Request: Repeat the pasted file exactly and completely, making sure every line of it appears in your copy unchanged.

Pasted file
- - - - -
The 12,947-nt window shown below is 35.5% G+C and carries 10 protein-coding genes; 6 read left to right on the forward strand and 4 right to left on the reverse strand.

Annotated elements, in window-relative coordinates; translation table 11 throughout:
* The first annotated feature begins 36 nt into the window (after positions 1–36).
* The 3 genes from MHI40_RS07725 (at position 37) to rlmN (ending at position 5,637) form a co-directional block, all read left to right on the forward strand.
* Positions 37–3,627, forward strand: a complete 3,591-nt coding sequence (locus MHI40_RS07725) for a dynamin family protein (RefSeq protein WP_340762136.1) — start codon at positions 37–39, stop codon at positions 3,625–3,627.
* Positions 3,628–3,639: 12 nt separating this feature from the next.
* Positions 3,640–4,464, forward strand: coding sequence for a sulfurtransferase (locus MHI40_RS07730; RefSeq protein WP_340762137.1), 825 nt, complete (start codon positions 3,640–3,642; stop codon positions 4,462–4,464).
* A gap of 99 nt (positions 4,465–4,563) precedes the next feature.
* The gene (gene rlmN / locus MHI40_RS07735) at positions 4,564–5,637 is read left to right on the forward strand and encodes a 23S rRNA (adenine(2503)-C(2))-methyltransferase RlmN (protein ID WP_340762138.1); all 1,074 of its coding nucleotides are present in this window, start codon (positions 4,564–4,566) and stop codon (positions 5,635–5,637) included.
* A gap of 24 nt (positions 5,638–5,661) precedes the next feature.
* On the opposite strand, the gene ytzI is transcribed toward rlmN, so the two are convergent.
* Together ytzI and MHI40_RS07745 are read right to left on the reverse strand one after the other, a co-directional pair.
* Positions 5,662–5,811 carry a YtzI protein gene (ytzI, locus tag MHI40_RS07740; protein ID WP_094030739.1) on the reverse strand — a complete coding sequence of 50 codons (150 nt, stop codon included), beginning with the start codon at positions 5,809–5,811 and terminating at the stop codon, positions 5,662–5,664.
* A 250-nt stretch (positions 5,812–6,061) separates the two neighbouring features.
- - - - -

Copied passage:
The 12,947-nt window shown below is 35.5% G+C and carries 10 protein-coding genes; 6 read left to right on the forward strand and 4 right to left on the reverse strand.

Annotated elements, in window-relative coordinates; translation table 11 throughout:
* The first annotated feature begins 36 nt into the window (after positions 1–36).
* The 3 genes from MHI40_RS07725 (at position 37) to rlmN (ending at position 5,637) form a co-directional block, all read left to right on the forward strand.
* Positions 37–3,627, forward strand: a complete 3,591-nt coding sequence (locus MHI40_RS07725) for a dynamin family protein (RefSeq protein WP_340762136.1) — start codon at positions 37–39, stop codon at positions 3,625–3,627.
* Positions 3,628–3,639: 12 nt separating this feature from the next.
* Positions 3,640–4,464, forward strand: coding sequence for a sulfurtransferase (locus MHI40_RS07730; RefSeq protein WP_340762137.1), 825 nt, complete (start codon positions 3,640–3,642; stop codon positions 4,462–4,464).
* A gap of 99 nt (positions 4,465–4,563) precedes the next feature.
* The gene (gene rlmN / locus MHI40_RS07735) at positions 4,564–5,637 is read left to right on the forward strand and encodes a 23S rRNA (adenine(2503)-C(2))-methyltransferase RlmN (protein ID WP_340762138.1); all 1,074 of its coding nucleotides are present in this window, start codon (positions 4,564–4,566) and stop codon (positions 5,635–5,637) included.
* A gap of 24 nt (positions 5,638–5,661) precedes the next feature.
* On the opposite strand, the gene ytzI is transcribed toward rlmN, so the two are convergent.
* Together ytzI and MHI40_RS07745 are read right to left on the reverse strand one after the other, a co-directional pair.
* Positions 5,662–5,811 carry a YtzI protein gene (ytzI, locus tag MHI40_RS07740; protein ID WP_094030739.1) on the reverse strand — a complete coding sequence of 50 codons (150 nt, stop codon included), beginning with the start codon at positions 5,809–5,811 and terminating at the stop codon, positions 5,662–5,664.
* A 250-nt stretch (positions 5,812–6,061) separates the two neighbouring features.